For those of us who fly frequently for work or business, there seem to be fewer and fewer perks afforded these days to frequent flyers these days. The entire experience of business travel is often a stressful and soul destroying one, fraught with long queues at the security, lost passengers, cancelled/delayed flights and very little in the way of edible food or on board perks once you get on board your flight. And with airlines these days maximising load factors with flights nearing full capacity by way of selling more Economy seats and having fewer Business Class seats, the days of a freebie upgrade have all but diminished.
So imagine the joy experienced by one KLM passenger who was told he was being upgraded on a flight from Prague to Amsterdam, only to have that jubilant feeling dashed immediately when he was told by the ground crew that although he was being bumped up to Business Class, he wasn’t allowed to avail of the creature comforts everyone else was to enjoy near the pointy end of the flight. WHAT?!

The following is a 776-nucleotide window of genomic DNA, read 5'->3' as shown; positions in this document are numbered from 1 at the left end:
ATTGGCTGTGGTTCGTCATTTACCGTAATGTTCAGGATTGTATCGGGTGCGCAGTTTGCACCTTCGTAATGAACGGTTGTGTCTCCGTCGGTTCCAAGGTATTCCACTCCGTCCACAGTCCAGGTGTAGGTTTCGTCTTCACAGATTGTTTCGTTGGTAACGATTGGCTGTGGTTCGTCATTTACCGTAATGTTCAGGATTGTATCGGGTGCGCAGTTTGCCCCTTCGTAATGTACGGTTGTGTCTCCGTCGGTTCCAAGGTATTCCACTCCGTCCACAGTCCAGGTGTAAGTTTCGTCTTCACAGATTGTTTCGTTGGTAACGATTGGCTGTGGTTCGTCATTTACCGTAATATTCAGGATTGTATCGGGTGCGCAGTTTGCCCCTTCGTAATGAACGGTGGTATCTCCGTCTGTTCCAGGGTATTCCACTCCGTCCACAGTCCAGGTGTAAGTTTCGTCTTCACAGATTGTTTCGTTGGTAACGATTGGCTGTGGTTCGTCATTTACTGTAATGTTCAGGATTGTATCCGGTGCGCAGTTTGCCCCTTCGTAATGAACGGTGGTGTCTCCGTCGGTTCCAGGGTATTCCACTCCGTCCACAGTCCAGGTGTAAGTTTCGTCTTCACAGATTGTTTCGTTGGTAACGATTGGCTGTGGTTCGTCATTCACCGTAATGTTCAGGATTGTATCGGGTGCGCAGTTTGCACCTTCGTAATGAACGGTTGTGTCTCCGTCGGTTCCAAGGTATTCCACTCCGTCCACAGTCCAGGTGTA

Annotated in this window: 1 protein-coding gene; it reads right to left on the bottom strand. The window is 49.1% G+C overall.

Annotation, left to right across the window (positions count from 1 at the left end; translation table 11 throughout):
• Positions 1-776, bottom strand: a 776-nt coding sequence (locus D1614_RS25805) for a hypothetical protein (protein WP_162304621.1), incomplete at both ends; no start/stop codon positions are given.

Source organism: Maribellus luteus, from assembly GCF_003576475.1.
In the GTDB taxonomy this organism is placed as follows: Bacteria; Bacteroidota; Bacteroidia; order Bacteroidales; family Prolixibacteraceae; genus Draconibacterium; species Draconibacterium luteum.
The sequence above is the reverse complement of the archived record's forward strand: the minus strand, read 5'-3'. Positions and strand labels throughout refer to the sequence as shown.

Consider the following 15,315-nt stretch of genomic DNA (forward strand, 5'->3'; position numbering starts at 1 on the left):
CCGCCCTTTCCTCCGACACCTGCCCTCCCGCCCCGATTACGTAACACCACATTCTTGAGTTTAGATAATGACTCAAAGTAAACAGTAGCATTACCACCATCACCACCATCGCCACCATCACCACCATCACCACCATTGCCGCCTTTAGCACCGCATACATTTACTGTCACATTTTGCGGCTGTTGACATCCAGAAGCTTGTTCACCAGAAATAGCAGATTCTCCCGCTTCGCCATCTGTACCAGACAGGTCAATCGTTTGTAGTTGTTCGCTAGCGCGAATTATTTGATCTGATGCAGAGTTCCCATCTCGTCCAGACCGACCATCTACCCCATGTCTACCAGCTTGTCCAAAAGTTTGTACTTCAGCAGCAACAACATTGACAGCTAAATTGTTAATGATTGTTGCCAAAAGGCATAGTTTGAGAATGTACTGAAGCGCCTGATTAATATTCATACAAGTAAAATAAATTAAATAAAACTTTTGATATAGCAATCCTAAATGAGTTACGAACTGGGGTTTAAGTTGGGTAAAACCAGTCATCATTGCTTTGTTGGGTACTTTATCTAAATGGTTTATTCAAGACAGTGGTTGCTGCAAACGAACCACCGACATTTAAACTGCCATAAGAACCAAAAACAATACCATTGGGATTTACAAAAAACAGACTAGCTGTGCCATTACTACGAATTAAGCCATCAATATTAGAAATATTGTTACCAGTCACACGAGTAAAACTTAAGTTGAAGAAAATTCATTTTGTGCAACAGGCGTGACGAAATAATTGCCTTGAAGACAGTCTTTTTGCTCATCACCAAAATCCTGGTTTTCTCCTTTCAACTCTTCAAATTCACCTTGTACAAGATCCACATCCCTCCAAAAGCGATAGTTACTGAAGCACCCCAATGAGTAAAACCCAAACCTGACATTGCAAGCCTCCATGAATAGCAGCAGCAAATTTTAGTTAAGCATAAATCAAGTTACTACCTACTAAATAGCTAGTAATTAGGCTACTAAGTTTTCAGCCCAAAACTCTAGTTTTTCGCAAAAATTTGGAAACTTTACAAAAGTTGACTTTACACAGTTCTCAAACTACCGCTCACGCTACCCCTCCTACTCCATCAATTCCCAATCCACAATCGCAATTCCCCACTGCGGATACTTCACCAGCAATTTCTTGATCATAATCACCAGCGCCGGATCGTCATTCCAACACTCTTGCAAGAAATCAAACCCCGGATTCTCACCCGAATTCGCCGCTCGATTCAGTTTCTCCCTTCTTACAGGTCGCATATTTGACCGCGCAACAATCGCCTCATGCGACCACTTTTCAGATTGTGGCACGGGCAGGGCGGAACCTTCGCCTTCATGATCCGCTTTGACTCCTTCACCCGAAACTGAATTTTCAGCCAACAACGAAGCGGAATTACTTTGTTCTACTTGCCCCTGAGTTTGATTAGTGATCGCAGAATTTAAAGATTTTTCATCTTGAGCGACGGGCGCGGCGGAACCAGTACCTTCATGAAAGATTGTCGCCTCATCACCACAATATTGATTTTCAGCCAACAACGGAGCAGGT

This is what happened to a passenger who wrote about his experience in a complaint to KLM. KLM’s new preferred method of dealing with customer queries, compliments and complaints is via their Facebook and Twitter social media tools. Given the very public nature of social media, it means that the airline’s dirty laundry is aired in public for all and sundry to see, and this one makes for interesting reading.
I managed to reach out to the passenger in question to find out more. It turns that on his return flight back to Amsterdam, he was told he was being “upgraded”. BUT, he was told he wouldn’t be served a business class meal and wouldn’t be getting the frequent flyer points either. To make matters worse, when he was nearing the plane, it was only then that he realised that his preferred seat – which was a window seat in the Economy Comfort section in KLM’s premium economy cabin – was substituted for an aisle seat. Not only that, but the aircraft in question has no difference in seat pitch or seat comfort between the Business Class and the Economy Comfort. So he was effectively moved from a seat he paid extra for to a seat he didn’t want and has clearly stated in his passenger profile on KLM’s frequent flyer programme that he doesn’t like.